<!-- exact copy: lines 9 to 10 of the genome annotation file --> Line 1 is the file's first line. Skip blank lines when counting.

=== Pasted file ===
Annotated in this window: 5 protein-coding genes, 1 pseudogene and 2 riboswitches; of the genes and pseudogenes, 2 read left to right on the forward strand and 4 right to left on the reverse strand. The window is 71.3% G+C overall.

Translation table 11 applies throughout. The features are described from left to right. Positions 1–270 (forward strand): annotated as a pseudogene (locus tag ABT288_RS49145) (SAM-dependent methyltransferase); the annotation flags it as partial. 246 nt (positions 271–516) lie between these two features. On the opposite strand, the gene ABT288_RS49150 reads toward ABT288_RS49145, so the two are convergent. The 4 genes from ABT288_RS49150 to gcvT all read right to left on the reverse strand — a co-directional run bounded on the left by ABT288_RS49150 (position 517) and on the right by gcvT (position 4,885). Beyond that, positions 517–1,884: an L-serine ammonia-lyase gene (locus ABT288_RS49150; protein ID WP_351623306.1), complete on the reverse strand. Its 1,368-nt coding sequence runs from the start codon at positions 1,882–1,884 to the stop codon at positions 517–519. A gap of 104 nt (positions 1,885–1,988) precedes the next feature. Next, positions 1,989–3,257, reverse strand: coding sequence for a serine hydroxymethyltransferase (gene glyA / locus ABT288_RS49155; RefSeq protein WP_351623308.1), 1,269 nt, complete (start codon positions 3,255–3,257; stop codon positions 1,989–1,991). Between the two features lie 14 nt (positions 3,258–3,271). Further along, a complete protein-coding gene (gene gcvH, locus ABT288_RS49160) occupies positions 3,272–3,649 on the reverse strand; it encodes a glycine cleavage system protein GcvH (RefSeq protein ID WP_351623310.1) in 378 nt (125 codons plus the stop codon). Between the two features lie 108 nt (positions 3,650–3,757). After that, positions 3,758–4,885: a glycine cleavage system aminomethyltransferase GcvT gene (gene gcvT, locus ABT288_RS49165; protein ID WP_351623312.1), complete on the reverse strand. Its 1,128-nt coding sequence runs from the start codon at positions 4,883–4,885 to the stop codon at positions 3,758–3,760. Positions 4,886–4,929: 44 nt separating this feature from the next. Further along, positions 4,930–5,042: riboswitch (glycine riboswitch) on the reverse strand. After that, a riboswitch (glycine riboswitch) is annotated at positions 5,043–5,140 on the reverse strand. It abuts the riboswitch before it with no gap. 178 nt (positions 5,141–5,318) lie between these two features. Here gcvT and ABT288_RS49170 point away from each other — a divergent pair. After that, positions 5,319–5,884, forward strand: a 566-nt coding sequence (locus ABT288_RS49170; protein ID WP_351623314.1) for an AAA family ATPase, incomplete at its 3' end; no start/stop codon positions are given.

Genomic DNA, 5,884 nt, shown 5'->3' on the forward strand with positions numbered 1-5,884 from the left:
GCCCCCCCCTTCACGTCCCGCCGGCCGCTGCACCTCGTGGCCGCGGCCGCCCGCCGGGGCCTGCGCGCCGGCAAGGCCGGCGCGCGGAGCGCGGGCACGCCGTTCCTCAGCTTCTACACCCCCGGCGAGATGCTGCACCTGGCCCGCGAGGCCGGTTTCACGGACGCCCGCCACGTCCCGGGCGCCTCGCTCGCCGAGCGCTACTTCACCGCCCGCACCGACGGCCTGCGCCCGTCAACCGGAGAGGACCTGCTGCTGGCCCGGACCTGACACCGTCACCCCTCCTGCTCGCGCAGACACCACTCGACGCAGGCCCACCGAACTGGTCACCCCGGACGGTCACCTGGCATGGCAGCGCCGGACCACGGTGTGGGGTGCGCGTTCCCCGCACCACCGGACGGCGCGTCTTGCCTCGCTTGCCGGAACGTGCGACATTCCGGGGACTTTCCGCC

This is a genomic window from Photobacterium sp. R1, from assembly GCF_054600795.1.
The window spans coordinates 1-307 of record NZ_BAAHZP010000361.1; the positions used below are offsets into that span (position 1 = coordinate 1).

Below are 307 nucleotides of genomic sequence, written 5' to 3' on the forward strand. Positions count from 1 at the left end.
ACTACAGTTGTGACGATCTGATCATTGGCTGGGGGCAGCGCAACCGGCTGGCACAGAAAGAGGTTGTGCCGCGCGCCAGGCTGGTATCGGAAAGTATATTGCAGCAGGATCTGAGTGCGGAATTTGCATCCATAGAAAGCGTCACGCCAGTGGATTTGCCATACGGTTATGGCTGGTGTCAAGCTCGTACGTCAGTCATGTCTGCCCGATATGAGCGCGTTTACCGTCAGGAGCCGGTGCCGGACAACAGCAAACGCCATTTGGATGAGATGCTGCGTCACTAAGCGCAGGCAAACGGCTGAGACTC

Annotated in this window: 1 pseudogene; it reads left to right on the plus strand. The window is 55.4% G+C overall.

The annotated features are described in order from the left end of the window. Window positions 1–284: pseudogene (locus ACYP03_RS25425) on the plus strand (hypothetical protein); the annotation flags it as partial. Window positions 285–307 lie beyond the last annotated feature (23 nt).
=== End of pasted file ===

Annotated in this window: 1 pseudogene; it reads left to right on the plus strand. The window is 55.4% G+C overall.

The annotated features are described in order from the left end of the window. Window positions 1–284: pseudogene (locus ACYP03_RS25425) on the plus strand (hypothetical protein); the annotation flags it as partial. Window positions 285–307 lie beyond the last annotated feature (23 nt).